Apparently Fear of Flying, a racy novel for the literary set—first published in ’73, is a thing again. I was surprised to see it in the featured “Top Picks” section. Confused as to why this this saucy read from my college days is once again big, I googled.
Fear of Flying is having a 40th birthday party.
A Woman’s Fantasy in a Modern Reality ‘Fear of Flying’ by Erica Jong, 40 Years LaterGotta say, when I read the book at the tender-ish age of 20, I enjoyed the hell out of it. It was an entertaining, very sexy read (Great Beach Read!). Isadora Wing wasn’t someone I could really relate to though. She was married (twice and too damn young), financially very comfortable and a twice published author before hitting 30. All this and she was quite tardily coming upon the notion that what she wanted out of life counted.
Isadora’s frank, explicit, chatty account of her quest for no-strings, satisfying sex (“absolutely pure” and “free of ulterior motives”) electrified and titillated the critical establishment. John Updike called the book “fearless” and compared it to “The Catcher in the Rye” and “Portnoy’s Complaint”; Henry Miller predicted it would “make literary history” for its “wisdom about the eternal man-woman problem”; and the novel was hailed by many (not all) in feminism’s second wave as a pathbreaking achievement for female self-expression.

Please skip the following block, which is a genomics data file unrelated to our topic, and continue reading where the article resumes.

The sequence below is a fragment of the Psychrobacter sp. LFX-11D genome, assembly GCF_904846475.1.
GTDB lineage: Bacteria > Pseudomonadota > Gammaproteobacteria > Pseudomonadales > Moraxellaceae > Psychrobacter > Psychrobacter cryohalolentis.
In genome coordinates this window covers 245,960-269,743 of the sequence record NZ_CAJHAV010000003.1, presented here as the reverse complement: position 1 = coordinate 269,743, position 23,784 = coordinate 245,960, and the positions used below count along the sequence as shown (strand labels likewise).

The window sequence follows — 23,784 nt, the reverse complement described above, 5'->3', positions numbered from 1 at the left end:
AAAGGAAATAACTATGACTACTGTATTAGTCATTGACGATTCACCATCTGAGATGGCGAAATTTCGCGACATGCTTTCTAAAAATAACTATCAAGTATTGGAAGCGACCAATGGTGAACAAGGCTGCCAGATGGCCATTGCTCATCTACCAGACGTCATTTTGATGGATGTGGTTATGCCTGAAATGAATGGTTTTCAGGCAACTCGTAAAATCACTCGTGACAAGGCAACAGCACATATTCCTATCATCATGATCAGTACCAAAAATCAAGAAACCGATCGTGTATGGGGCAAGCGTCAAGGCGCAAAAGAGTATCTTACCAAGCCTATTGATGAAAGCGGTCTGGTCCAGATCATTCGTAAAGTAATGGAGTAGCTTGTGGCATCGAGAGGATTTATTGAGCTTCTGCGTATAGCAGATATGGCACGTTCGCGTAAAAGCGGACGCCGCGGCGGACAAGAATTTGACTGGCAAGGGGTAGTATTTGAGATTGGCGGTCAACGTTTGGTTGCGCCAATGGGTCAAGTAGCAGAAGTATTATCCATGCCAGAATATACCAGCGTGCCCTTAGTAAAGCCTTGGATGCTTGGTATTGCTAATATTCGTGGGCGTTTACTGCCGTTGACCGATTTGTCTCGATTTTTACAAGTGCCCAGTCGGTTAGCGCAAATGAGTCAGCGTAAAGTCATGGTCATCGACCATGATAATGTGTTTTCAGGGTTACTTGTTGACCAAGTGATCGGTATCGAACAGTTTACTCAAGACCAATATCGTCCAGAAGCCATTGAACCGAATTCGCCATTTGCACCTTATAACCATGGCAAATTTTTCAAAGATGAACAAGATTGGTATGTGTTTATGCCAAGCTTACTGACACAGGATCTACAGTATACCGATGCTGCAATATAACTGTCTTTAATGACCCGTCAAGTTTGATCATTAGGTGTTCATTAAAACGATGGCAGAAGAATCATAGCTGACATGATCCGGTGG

For me this wasn’t a great feminist read (as it’s been hailed). It was a hot little page-turner to read on the Greyhound as I crisscrossed America visiting chums and joining up with traveling carnivals.
From a women’s equality perspective, all I remember is that Isadora seemed, at least in the beginning, acquiescent and lacking in self confidence. Yes, she evolves, grabs some confidence, becomes less of an ornament, an accessory and more her own person but was she embracing feminism or just experiencing personal growth? Is that the same thing?
Maybe I should reread?
And then, also on the Top Picks shelf I found Grendel. Goddamn I loved this book! This is Beowulf from the monster’s perspective. And monster? Such a negative, unnecessary term. Tsk, tsk.
As a young monster, Grendel lives with his mother in a cave on the outskirts of human civilization. A foul, wretched creature who long ago abandoned language, Grendel’s mother is his only kin or companion.Poor thing had an uncommunicative mother and no friends! I could so relate. This story, maybe more than any philosophy tome or lecture, brought me to the stone awareness that there are two (and more) sides to every story—the whole life-as-big-grey-area doctrine.
Grendel really lit my fire and sent me on to find other retellings of fables from the supposed villain’s POV.
Wide Sargasso Sea was the first one I found post-Grendel. The madwoman in the attic from Charlotte Brontë's Jane Eyre has her say and WOW. Loved this book and really came to despise the selfish, emo, cruel Rochester.
I’m also keen on how Jasper Fforde portrays him in The Eyre Affair.
Other retellings that I wasn’t so taken with?
The Mists of Avalon—King Arthur from the supposedly evil witches standpoint. Meh, the author’s style didn’t grab me.
Neither did Gregory McGuire’s Oz story—Wicked: Life and Times of the Wicked Witch of the West. I really wanted to love this but found myself being miffed over having spent the bucks. If I'd been familiar with the author's writing I still would've read Wicked but I'd have borrowed not bought.
I’m a sucker for stories told from the opposite beach. Got any recommendations?